In January, we moved the PataPDX from the living room of our second floor apartment to a live/work storefront space at the corner of NW 6th and Everett. Our new space is the most visible gallery in the Everett Station Lofts, with 10 large windows looking out onto the street. Funding from our Precipice award allowed us to build out our new gallery space, completely refinishing the floors, creating a new library area, adding storage, buying a video projector, and installing a 14 foot church pew from the early 1930′s (see image 1). Once build out was complete, we launched the first exhibition in our year long programming season: Michelle Blade’s If the Spirit Moves You (see image 2). That exhibition was followed by a solo show featuring Eugene-based artist Julia Oldham (see image 3). Oldham’s work at PataPDX received a very positive critical reception, including mentions in Port, The Willamette Week, and the Portland Monthly.


PataPDX also presented an exhibition in May that brought together a diverse group of collaborating institutions to support the work of Brooklyn-based artist Christine Wong Yap (see image 4). In conjunction with to her exhibition at PataPDX, Yap participated in a 2 week residency at c3:initiative, installed a satellite exhibition in the Project Window of PDX Contemporary, and participated in Portland State University MFA Art & Social Practice program’s 2015 Assembly conference. We have used funding from our Precipice award to pay artist fees, offset shipping expenses, and for commissioning new arts writing about our projects.









The Radical Imagination Gymnasium is both a fitness regime aimed at exercising the underused muscles of the radical imagination and the community that spontaneously arises when people do these workouts together. Through a series of collaborative, emergent, and experimental workouts throughout May, the Radical Imagination Gymnasium provided a space to reimagine new ways of being together in the world: Walidah Imarisha’s workout facilitated collective science fiction visioning/writing on social justice issues; Tamara Lynn’s workout participants collectively imagined living 24 hours in utopiaCarmen Papalia established an open working space dedicated to the consideration of our agency in public and institutional settings; and Renee Sills guided participants through an embodied exploration of commoning.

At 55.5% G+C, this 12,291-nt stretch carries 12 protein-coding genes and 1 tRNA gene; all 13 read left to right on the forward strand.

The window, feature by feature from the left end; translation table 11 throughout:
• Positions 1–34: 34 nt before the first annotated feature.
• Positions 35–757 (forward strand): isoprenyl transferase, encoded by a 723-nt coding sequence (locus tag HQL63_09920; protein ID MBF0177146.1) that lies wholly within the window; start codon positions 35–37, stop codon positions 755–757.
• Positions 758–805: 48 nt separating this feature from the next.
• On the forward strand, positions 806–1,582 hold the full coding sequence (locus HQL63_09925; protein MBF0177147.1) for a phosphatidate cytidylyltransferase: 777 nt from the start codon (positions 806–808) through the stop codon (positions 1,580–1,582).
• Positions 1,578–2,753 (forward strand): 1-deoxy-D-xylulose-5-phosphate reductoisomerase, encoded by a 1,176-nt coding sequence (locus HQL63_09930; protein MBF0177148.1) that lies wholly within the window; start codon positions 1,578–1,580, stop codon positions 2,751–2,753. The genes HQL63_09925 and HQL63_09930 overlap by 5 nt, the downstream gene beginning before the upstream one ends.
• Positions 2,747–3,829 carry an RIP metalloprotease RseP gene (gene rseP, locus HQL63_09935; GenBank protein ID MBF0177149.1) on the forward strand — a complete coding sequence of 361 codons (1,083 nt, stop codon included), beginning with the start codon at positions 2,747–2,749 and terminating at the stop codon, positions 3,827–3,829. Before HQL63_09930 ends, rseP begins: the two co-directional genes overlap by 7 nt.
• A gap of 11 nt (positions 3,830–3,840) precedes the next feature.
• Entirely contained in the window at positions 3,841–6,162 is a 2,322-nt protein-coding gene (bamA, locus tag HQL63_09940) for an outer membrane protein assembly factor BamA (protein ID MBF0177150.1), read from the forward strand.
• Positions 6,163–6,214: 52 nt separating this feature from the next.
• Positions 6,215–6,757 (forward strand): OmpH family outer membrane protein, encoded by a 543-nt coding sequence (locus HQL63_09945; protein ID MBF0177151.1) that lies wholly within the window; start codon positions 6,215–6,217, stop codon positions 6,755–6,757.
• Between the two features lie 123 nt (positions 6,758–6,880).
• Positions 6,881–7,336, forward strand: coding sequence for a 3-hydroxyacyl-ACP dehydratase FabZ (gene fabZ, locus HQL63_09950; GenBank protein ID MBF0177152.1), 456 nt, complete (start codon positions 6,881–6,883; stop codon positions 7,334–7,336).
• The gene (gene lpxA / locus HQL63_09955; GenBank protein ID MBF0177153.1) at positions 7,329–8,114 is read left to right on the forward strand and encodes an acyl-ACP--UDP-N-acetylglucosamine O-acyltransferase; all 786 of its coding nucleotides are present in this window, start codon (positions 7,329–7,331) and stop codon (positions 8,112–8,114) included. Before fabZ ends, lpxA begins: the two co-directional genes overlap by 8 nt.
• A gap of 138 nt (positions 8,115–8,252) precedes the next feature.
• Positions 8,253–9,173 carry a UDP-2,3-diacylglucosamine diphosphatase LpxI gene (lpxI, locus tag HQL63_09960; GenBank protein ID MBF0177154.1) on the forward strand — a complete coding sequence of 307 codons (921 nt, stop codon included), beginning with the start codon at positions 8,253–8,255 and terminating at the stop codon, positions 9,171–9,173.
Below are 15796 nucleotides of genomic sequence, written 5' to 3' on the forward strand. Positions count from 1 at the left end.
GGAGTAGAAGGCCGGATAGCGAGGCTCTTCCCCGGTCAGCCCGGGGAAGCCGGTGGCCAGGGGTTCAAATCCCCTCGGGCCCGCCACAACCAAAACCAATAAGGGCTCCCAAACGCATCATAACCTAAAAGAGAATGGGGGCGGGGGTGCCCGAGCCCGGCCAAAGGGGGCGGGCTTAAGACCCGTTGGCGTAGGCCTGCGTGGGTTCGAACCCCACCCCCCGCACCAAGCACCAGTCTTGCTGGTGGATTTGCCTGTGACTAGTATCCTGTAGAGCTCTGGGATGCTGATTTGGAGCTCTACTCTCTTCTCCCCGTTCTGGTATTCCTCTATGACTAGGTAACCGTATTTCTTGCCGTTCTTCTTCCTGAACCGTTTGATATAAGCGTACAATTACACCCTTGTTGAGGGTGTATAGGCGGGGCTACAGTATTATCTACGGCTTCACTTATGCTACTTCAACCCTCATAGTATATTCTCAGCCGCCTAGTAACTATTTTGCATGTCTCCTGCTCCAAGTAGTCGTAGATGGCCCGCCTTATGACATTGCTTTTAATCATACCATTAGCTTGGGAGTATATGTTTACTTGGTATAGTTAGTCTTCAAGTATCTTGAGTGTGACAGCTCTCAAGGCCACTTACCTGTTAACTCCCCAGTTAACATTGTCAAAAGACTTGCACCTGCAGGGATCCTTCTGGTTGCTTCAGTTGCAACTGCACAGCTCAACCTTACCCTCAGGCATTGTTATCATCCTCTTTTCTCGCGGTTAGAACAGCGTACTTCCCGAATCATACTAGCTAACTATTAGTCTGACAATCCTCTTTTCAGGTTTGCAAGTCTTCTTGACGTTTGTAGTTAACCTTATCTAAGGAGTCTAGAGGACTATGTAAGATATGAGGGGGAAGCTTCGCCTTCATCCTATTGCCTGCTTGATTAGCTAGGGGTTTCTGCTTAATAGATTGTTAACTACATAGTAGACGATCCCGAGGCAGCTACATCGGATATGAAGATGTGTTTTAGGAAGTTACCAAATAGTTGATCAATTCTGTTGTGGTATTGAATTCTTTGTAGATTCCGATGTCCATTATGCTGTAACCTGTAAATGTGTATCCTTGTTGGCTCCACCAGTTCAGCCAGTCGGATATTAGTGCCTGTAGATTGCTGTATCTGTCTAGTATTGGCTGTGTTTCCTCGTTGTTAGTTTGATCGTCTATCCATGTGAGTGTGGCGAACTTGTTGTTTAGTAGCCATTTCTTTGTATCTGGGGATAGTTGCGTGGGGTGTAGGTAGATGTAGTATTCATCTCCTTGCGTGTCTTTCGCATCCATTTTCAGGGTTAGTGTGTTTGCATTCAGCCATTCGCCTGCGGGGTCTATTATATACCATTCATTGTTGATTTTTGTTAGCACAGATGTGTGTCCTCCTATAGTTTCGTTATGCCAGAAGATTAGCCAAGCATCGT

The Radical Imagination Gymnasium is a project by artists Zachary GoughGuestwork, and Patricia Vazquez Gomez. All workshops and events were all free and open to the public. 

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Precipice Fund Project Update: Random Access Tape / Stream Room

Stream Room is a collaborative multi-channel musique concrète sound installation by deepwhitesound, an online label of free experimental audio. Hundreds of micro-compositions produced by dozens of international sound artists and musicians are randomly sequenced and broadcast via wi-fi to handmade streaming units. Each collected composition is designed to be played simultaneously as an immersive sound installation, recently exhibited at FalseFront in Northeast Portland.

streamroom-03The result is a cacophonous, randomized bombast of disparate experimental recordings, playing over and against each other, an aural metaphor of the chaotic and over-stimulating nature of the internet itself. The discord of battling sound sources and quickly transitioned content creates a type of meditative experience. Rather than aiming to reach transcendence through minimalism, senses are bombarded and inundated in a type of maximalism. The dissonant nature of the installation draws allusions to the overwhelming qualities of the internet, social media and the information age. Stream Room serves as an appraisal of this condition, an errant signal celebrated, a space for enthralled annihilation.

Random Access Tape is a 30-minute, two-sided audio cassette that serves as documentation of the project, a physical artifact from the first iteration of this never repeatable, randomized exhibition.Random Access Tape is distributed under the Creative Commons license, which encourages free redistribution and attribution of the tape, to organizations, individuals, collectives and broadcast centers who wish to aid in making the work available to the public. The physical and non-commercial circulation of work designed for digital, streaming media is a symbolic gesture meant to call attention to the very real and present role of digital media in the delivery of innovative artistic endeavors and to further the idea that free art is not forgettable art.